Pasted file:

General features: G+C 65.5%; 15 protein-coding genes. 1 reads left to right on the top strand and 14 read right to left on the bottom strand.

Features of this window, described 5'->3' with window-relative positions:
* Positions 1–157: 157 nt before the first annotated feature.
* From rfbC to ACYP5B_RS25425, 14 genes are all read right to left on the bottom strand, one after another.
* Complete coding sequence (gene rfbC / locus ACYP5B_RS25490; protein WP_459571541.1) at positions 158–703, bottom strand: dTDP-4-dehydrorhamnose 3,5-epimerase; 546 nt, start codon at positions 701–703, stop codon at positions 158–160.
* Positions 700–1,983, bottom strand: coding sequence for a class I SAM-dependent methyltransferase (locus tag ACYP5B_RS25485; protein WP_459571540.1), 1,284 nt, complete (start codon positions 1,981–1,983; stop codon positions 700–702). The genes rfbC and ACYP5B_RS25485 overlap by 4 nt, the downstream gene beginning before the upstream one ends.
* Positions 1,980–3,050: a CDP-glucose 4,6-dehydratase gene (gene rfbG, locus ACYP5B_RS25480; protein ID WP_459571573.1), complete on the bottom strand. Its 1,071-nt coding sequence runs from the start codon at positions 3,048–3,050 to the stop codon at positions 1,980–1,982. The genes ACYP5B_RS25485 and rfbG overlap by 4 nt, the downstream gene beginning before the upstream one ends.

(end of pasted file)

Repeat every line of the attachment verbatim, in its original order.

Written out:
General features: G+C 65.5%; 15 protein-coding genes. 1 reads left to right on the top strand and 14 read right to left on the bottom strand.

Features of this window, described 5'->3' with window-relative positions:
* Positions 1–157: 157 nt before the first annotated feature.
* From rfbC to ACYP5B_RS25425, 14 genes are all read right to left on the bottom strand, one after another.
* Complete coding sequence (gene rfbC / locus ACYP5B_RS25490; protein WP_459571541.1) at positions 158–703, bottom strand: dTDP-4-dehydrorhamnose 3,5-epimerase; 546 nt, start codon at positions 701–703, stop codon at positions 158–160.
* Positions 700–1,983, bottom strand: coding sequence for a class I SAM-dependent methyltransferase (locus tag ACYP5B_RS25485; protein WP_459571540.1), 1,284 nt, complete (start codon positions 1,981–1,983; stop codon positions 700–702). The genes rfbC and ACYP5B_RS25485 overlap by 4 nt, the downstream gene beginning before the upstream one ends.
* Positions 1,980–3,050: a CDP-glucose 4,6-dehydratase gene (gene rfbG, locus ACYP5B_RS25480; protein ID WP_459571573.1), complete on the bottom strand. Its 1,071-nt coding sequence runs from the start codon at positions 3,048–3,050 to the stop codon at positions 1,980–1,982. The genes ACYP5B_RS25485 and rfbG overlap by 4 nt, the downstream gene beginning before the upstream one ends.